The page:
Physics teacher Amir Abo-Shaeer, 38, is one of 23 people who will receive a highly coveted $500,000 MacArthur Fellowship today. Abo-Shaeer created the Dos Pueblos Engineering Academy in 2002 to offer public high school students near Santa Barbara, California, a four-year applied-science curriculum focusing on math, physics and engineering. The program has a laboratory and requires students to compete in a national robotics competition. The latest track is for students to launch entrepreneurial pursuits, Abo-Shaeer said.
Abo-Shaeer pursued the project after working with youths as a graduate student while attending nearby U.C. Santa Barbara. He began by recruiting students - girls in particular - at the junior high school level. MacArthur officials call the program a "school within a school." Abo-Shaeer sees it as a personal success. "This has also been exciting for me because to the contrary of what you always hear on the news - 'students don't want to do science, students don't want to do math' - we have had a line of people hanging out the door to get into the program."
CNN has reported that Pete Rouse, the senior adviser to the president, might be tapped as interim White House chief of staff if Rahm Emanuel leaves the post to run for mayor of Chicago. Rouse is referred to as the "101st senator" by the White House because of his 30-plus years as a chief of staff to members of Congress, including 19 years with Sen. Tom Daschle, followed by four more with Sen. Barack Obama. Rouse also served current Senate Majority Whip Dick Durbin when he was a congressman.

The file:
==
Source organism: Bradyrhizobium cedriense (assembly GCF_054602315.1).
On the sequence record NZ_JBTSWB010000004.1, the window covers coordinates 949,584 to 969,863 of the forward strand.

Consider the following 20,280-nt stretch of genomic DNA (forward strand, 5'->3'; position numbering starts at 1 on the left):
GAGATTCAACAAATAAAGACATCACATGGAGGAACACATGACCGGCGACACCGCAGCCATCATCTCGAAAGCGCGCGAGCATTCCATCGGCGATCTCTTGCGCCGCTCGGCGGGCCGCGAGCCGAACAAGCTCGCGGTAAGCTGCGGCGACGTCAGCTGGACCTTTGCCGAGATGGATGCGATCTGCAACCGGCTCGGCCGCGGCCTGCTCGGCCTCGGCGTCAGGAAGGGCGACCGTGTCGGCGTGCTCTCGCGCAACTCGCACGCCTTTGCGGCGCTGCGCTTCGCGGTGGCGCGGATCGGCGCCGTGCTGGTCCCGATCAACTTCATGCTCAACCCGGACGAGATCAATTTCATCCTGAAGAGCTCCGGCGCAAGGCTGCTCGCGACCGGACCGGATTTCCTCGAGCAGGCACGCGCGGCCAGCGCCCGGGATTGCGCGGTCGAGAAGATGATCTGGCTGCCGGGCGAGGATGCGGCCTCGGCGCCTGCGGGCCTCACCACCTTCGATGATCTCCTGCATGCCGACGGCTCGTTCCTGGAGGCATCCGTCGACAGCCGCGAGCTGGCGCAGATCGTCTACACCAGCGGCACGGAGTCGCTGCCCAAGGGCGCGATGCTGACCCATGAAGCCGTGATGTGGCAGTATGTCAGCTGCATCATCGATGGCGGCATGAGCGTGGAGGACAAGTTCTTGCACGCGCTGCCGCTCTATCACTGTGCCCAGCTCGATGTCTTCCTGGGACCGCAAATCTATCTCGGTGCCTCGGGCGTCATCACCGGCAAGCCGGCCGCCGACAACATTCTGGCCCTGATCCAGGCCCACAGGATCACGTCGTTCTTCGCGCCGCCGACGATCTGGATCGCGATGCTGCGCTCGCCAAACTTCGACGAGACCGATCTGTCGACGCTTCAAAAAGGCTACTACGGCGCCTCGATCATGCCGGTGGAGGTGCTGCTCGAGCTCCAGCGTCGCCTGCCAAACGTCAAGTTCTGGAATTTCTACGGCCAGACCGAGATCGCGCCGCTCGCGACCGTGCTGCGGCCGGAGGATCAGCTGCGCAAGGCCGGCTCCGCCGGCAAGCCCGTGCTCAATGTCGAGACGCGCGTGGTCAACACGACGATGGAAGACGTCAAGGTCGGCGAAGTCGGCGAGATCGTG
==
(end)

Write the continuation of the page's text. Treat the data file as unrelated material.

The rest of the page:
How would Rouse differ from Emanuel as chief of staff? Emanuel‚Äôs aggressive tactics are legendary. Rouse, in his early 60s, is considered a consummate Democratic insider, who plays under the radar with subtle but highly effective finesse. Still, various reports indicate Rouse would not be chief of staff for very long. Marc Ambinder of The Atlantic suggests he may very well help choose his former boss, Daschle, as Obama's new chief of staff.
While kidnapping victim Jaycee Dugard made news Monday, announcing that her memoirs will be published next year, Irish writer Emma Donoghue seems to have already encapsulated the Dugard experience. Her shocking new work of fiction, released this week, is called "Room." The Booker prize-nominated work is the story of a 5-year-old named Jack and his mother, who are forced to live in an 11-by-11-foot space. The story is told entirely in the voice of the child. Their only outside encounter: Old Nick, who brings the family food and visits while Jack is supposedly sleeping.
"Room" unravels as this innocent boy slowly learns the truth about his captivity, the existence of a world outside, his mother's kidnapping at age 19 and who is his father is. So was Dugard the inspiration for the book? Tragically, no, Donoghue tells NPR. "Room" was in process when the Dugard case broke. The story is actually inspired by the case of Josef Fritzl, an Austrian man who imprisoned his own daughter for 24 years, forcing her, and the children he sired with her, to live in a basement the entire time.
Evan Osnos, who covers China for The New Yorker, has written a recent piece that extensively details the delicate balance between the Dalai Lama, his allies in the U.S. and those in Beijing who view him as "the face of resistance." Osnos' account explains why politics in China have prevented the 75-year-old religious leader from naming his own successor. He also travels to the Tibet that His Holiness fled on foot in the 1950s and compares it with the Tibet of today, now filled with Han Chinese. The 14th Dalai Lama returns to the U.S. on October 12, where he'll visit Palo Alto, Atlanta and Cincinnati.